This is indeed a little confusing and I’ll try my best to explain it.

`/(?=\w{6})/`

by itself will match a string with six alphanumeric characters in a row

and

`/(?=\d{2})/`

by itself will match a string with 2 consecutive numbers regardless of where those 2 consecutive numbers occur

So why do you need to add `\w*`

to the beginning of the latter when you combine these in order for them to work together properly?

With multiple lookaheads like this, in order for the regex to find a match, both of the lookaheads must be true at the same time. The key here is that the latter will search the string until it finds two consecutive numbers, and it is at this point (where the first of the two numbers is found) that the first lookahead must also be true (i.e. `\w{6}`

is applied to the string starting at the first number).

Let’s take a look at an example without the `\w*`

in the second lookahead.

`/(?=\w{6})(?=\d{2})/`

The string “11abcd” will be a match because at the point where the two consecutive numbers begin there are also six alphanumeric characters in a row. So both of the lookaheads are satisfied at the same time.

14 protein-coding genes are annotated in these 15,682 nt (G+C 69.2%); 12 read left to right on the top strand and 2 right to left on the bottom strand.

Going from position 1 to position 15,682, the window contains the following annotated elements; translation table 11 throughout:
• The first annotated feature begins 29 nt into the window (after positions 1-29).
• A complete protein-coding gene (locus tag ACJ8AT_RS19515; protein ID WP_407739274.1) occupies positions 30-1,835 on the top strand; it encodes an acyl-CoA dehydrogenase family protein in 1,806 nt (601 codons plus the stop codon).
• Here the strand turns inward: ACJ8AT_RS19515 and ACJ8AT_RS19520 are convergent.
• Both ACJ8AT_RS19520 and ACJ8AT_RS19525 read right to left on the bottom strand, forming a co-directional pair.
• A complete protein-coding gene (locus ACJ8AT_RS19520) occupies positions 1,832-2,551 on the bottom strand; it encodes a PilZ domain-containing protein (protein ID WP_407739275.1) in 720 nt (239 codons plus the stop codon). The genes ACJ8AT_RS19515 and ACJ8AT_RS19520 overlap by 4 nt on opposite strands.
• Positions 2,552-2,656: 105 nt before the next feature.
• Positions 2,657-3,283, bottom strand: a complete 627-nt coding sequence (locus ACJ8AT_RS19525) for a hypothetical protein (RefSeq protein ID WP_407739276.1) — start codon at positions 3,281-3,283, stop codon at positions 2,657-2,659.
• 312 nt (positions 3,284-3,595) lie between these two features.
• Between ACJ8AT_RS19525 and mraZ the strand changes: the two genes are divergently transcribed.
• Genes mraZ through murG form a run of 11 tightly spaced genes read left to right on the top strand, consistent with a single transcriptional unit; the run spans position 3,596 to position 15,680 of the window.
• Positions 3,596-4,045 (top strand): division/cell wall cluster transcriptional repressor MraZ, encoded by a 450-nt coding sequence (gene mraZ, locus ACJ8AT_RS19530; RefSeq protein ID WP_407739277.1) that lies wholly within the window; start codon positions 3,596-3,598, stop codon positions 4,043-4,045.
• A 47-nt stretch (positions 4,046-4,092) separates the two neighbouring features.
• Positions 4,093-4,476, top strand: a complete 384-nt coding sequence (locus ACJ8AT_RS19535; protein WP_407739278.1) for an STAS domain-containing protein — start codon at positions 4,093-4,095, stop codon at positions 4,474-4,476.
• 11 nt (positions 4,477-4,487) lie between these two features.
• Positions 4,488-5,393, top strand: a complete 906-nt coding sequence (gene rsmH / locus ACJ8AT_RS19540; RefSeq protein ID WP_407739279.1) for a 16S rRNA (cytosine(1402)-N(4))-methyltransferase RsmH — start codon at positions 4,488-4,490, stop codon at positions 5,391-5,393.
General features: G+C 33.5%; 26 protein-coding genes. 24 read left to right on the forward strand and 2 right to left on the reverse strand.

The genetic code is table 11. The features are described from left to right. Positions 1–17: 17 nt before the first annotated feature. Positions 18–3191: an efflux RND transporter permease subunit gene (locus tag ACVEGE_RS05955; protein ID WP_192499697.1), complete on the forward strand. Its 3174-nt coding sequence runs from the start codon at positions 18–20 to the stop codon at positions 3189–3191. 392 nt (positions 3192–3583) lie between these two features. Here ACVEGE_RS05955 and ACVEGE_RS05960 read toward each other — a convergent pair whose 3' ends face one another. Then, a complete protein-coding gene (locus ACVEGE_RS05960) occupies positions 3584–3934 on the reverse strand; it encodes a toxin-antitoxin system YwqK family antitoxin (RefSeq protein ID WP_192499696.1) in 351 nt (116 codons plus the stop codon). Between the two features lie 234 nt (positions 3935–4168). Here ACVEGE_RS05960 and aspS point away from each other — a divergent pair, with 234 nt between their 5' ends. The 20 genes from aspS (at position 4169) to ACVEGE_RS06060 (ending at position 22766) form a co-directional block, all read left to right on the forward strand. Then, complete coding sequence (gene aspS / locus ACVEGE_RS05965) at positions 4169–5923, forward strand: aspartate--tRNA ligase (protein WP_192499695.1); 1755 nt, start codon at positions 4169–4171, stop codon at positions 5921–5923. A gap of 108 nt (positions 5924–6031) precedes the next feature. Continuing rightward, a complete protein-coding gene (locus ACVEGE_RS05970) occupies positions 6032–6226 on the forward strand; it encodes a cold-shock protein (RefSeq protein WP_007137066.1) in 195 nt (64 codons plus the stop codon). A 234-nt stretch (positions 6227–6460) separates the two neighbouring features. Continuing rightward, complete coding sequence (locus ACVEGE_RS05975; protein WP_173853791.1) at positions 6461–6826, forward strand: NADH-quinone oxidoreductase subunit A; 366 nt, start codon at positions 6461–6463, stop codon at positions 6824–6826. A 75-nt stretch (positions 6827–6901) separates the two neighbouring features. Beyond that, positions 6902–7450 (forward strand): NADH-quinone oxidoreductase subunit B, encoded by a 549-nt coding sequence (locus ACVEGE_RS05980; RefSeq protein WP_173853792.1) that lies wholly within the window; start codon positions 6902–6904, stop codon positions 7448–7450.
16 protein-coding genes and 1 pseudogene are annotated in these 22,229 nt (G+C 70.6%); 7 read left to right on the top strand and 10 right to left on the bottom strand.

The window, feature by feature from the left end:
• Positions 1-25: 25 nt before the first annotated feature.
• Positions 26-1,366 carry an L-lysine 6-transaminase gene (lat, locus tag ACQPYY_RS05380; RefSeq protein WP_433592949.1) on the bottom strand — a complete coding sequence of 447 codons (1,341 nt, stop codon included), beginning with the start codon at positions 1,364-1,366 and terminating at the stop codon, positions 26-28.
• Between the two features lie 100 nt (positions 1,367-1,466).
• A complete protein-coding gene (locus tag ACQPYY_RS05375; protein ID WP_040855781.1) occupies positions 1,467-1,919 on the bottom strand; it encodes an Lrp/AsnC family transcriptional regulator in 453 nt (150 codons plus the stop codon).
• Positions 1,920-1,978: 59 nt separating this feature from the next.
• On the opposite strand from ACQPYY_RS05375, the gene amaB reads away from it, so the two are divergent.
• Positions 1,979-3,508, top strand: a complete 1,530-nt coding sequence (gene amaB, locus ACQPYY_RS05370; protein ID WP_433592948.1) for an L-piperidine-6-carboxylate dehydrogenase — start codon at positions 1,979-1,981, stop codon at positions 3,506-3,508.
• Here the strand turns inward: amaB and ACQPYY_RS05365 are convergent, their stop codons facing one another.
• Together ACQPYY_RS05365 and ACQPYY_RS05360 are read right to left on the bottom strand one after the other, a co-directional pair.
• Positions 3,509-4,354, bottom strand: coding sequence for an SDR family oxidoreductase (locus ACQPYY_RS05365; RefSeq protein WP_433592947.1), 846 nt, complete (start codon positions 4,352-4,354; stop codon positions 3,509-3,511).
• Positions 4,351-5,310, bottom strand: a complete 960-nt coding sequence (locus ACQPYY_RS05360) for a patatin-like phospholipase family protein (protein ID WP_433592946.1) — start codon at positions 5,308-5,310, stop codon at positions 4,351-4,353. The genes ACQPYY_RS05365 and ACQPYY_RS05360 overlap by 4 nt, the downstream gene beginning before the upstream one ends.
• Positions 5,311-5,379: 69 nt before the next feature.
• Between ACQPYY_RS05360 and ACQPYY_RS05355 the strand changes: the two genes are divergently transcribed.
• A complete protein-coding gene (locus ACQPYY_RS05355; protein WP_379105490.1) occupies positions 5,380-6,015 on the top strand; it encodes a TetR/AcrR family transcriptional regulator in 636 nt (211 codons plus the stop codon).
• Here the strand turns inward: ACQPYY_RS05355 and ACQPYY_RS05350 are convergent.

The string “ab11cd” will not match however because at the point where the two consecutive numbers begin there are only four consecutive alphanumeric characters left in the string and thus the first lookahead is not fulfilled. Side note: If we add two more alphanumeric characters to the end of the string (e.g. “ab11cdef”) then it will match again because there are now six alphanumeric characters beginning at the first “1”.

Now let’s add the `\w*`

to the second lookahead and use it on the string “ab11cd”:

`/(?=\w{6})(?=\w*\d{2})/`

The second lookahead will find “11” as in the examples above. But the `\w*`

means “find 0 or more alphanumeric characters before these two numbers” and thus the second lookahead can gobble up the two alphanumeric characters that precede “11” so they are now included in the second lookahead. In essence, the second lookahead moves its starting point back to the “a” and since there are six alphanumeric characters beginning at “a” the first lookahead is also satisfied.

Basically, each lookahead has the potential to move the starting point at which the other lookahead(s) must also start from.